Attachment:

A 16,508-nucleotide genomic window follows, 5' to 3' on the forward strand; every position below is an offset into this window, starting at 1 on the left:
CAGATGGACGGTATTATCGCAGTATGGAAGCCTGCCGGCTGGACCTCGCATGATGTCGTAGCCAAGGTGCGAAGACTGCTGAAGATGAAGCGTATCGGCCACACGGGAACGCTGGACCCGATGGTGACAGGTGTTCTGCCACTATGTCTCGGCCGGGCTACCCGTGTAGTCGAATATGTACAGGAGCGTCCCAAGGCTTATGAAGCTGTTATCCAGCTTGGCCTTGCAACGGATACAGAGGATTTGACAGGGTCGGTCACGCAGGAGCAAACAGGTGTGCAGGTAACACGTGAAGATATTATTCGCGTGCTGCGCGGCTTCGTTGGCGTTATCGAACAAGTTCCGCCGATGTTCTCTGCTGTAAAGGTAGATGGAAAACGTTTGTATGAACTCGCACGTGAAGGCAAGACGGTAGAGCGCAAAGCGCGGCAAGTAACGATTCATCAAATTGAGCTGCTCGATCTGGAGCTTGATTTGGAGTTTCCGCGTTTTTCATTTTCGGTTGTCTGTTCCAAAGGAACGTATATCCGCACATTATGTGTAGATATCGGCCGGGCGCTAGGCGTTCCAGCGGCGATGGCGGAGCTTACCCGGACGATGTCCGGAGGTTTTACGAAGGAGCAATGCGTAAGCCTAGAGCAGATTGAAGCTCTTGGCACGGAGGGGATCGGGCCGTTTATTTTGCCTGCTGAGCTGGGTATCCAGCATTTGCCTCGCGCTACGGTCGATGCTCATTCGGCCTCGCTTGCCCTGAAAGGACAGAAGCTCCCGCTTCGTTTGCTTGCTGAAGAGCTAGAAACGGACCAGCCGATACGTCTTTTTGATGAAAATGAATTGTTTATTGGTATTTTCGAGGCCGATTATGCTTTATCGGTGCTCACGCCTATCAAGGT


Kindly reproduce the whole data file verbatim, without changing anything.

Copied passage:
A 16,508-nucleotide genomic window follows, 5' to 3' on the forward strand; every position below is an offset into this window, starting at 1 on the left:
CAGATGGACGGTATTATCGCAGTATGGAAGCCTGCCGGCTGGACCTCGCATGATGTCGTAGCCAAGGTGCGAAGACTGCTGAAGATGAAGCGTATCGGCCACACGGGAACGCTGGACCCGATGGTGACAGGTGTTCTGCCACTATGTCTCGGCCGGGCTACCCGTGTAGTCGAATATGTACAGGAGCGTCCCAAGGCTTATGAAGCTGTTATCCAGCTTGGCCTTGCAACGGATACAGAGGATTTGACAGGGTCGGTCACGCAGGAGCAAACAGGTGTGCAGGTAACACGTGAAGATATTATTCGCGTGCTGCGCGGCTTCGTTGGCGTTATCGAACAAGTTCCGCCGATGTTCTCTGCTGTAAAGGTAGATGGAAAACGTTTGTATGAACTCGCACGTGAAGGCAAGACGGTAGAGCGCAAAGCGCGGCAAGTAACGATTCATCAAATTGAGCTGCTCGATCTGGAGCTTGATTTGGAGTTTCCGCGTTTTTCATTTTCGGTTGTCTGTTCCAAAGGAACGTATATCCGCACATTATGTGTAGATATCGGCCGGGCGCTAGGCGTTCCAGCGGCGATGGCGGAGCTTACCCGGACGATGTCCGGAGGTTTTACGAAGGAGCAATGCGTAAGCCTAGAGCAGATTGAAGCTCTTGGCACGGAGGGGATCGGGCCGTTTATTTTGCCTGCTGAGCTGGGTATCCAGCATTTGCCTCGCGCTACGGTCGATGCTCATTCGGCCTCGCTTGCCCTGAAAGGACAGAAGCTCCCGCTTCGTTTGCTTGCTGAAGAGCTAGAAACGGACCAGCCGATACGTCTTTTTGATGAAAATGAATTGTTTATTGGTATTTTCGAGGCCGATTATGCTTTATCGGTGCTCACGCCTATCAAGGT